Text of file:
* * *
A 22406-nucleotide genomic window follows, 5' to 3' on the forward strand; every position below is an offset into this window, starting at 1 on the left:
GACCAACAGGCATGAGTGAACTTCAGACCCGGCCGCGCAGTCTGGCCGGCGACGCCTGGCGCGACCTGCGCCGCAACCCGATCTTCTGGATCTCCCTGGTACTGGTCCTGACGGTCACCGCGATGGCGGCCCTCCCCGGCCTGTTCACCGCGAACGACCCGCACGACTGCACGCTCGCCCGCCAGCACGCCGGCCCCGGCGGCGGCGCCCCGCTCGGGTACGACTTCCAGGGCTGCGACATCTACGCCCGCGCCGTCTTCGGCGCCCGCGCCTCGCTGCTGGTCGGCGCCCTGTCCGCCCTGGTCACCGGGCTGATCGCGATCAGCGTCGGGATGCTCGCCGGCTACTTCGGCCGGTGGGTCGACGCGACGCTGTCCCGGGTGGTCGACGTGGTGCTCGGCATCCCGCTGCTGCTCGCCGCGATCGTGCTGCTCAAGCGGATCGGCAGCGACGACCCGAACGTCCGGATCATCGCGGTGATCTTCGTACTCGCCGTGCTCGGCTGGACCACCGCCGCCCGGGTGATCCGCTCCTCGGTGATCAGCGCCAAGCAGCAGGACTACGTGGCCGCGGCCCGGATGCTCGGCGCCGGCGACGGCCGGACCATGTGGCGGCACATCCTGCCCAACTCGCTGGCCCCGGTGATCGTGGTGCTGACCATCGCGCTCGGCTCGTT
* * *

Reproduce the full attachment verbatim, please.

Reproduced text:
A 22406-nucleotide genomic window follows, 5' to 3' on the forward strand; every position below is an offset into this window, starting at 1 on the left:
GACCAACAGGCATGAGTGAACTTCAGACCCGGCCGCGCAGTCTGGCCGGCGACGCCTGGCGCGACCTGCGCCGCAACCCGATCTTCTGGATCTCCCTGGTACTGGTCCTGACGGTCACCGCGATGGCGGCCCTCCCCGGCCTGTTCACCGCGAACGACCCGCACGACTGCACGCTCGCCCGCCAGCACGCCGGCCCCGGCGGCGGCGCCCCGCTCGGGTACGACTTCCAGGGCTGCGACATCTACGCCCGCGCCGTCTTCGGCGCCCGCGCCTCGCTGCTGGTCGGCGCCCTGTCCGCCCTGGTCACCGGGCTGATCGCGATCAGCGTCGGGATGCTCGCCGGCTACTTCGGCCGGTGGGTCGACGCGACGCTGTCCCGGGTGGTCGACGTGGTGCTCGGCATCCCGCTGCTGCTCGCCGCGATCGTGCTGCTCAAGCGGATCGGCAGCGACGACCCGAACGTCCGGATCATCGCGGTGATCTTCGTACTCGCCGTGCTCGGCTGGACCACCGCCGCCCGGGTGATCCGCTCCTCGGTGATCAGCGCCAAGCAGCAGGACTACGTGGCCGCGGCCCGGATGCTCGGCGCCGGCGACGGCCGGACCATGTGGCGGCACATCCTGCCCAACTCGCTGGCCCCGGTGATCGTGGTGCTGACCATCGCGCTCGGCTCGTT